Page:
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Andrea, Esq.
Andrea, Esq., Attorney
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Experience:  25 yrs. experience in family law, estates, real estate, business law, criminal defense, immigration, and employment law.
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If my wife has a civil judgement against her, can the creditor

Customer Question

If my wife has a civil judgement against her, can the creditor garnish our joint bank account or property. She was paying a settlement amount and became unemployeed 14 months ago. The law firm handling the case refused to lower the monthly payments until she gets back to work.
Submitted: 7 years ago.
Category: Legal
Expert:  Ray replied 7 years ago.
Thanks for your question.Yes the creditor can go after any account with her name and ssn on it even joint accounts.She needs to convert to cash basis until this is resolved.Take her name off immediately here to prevent seizure.

They use credit reports and other means to discover account numbers.Do this asap here--definitely vulnerable and they don't notify you until they have already cleaned it out here with levy.

Edited by RayAnswers on 10/27/2009 at 5:39 PM EST
Customer: replied 7 years ago.
Can they have sherrif sale on personal property. If I can prove she has no income into the checking account can the take all funds. I am in Pennsylvania.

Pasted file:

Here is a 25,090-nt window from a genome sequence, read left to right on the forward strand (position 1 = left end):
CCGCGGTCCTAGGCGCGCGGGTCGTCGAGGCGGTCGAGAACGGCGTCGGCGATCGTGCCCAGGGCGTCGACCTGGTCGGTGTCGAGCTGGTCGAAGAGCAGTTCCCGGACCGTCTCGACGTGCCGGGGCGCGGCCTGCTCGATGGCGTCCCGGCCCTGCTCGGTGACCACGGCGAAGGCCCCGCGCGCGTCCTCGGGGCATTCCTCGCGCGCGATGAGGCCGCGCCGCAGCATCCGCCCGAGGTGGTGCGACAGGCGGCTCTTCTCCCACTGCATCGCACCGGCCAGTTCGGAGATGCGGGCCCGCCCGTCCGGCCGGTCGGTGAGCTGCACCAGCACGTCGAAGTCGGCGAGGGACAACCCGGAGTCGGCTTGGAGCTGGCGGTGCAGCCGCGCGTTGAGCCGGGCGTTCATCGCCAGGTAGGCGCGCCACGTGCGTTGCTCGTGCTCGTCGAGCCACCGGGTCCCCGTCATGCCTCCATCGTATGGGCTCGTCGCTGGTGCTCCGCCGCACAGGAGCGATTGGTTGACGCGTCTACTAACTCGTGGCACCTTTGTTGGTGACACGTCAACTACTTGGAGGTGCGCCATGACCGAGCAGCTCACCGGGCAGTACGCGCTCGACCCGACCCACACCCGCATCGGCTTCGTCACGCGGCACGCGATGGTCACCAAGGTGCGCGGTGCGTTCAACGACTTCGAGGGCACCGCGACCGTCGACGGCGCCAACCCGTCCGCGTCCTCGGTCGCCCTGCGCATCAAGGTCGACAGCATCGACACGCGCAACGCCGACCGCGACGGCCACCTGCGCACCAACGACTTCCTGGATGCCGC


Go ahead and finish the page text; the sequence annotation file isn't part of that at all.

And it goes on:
Expert:  Ray replied 7 years ago.
Yes if the account has her name or ssn on it they will levy on entire account here.If you give me your state I will get you exemptions here.They can force sale of nonexempt property.

Edited by RayAnswers on 10/27/2009 at 7:29 PM EST
Customer: replied 7 years ago.
Pennsylvania. The house and autos are in my name only. The only joint account we have is checking account.
Expert:  Ray replied 7 years ago.
Fix the bank account.Otherwise she is pretty judgment proof.Here is reference for you for your state..

"PA. is one of the very few states that does not allow wage garnishment for creditor debt. It does however allow bank account levies, although married couples holding joint accounts may be protected by TBE laws. Homestead exemption for a primary residence is $8,725 if married and only the debt(s) are single TBE laws apply; $2,775 vehicle exemption, $1,750 in trade tools, $9,650 for any other personal property that the debtor chooses to protect. Unsecured creditors do not try to attach or liquidate such things as furnishings, it is too complicated and hardly if ever profitable. If the debt pertains to a married couple and it is not a joint debt, then TBE laws will more than likely apply and there is very little a creditor can do to execute a judgment unless the debtor owns property in their name only"
Customer: replied 7 years ago.

the original judgement was for $7400 the balance is about $3400 so the way I understand what you said is the debt is small enough that they cant come after my house or cars or any personal property because the debt is only in her name and everything else is only in my name.

Expert:  Andrea, Esq. replied 7 years ago.

In Pennsylvania if a wife has a judgment against only her and not the husband and husband and wife own property as tenants by the entirety or have joint bank accounts, the creditor of the wife CANNOT take any part of the bank account, nor can he sell any asset to satisfy his judgment which has the names of both husband and wife.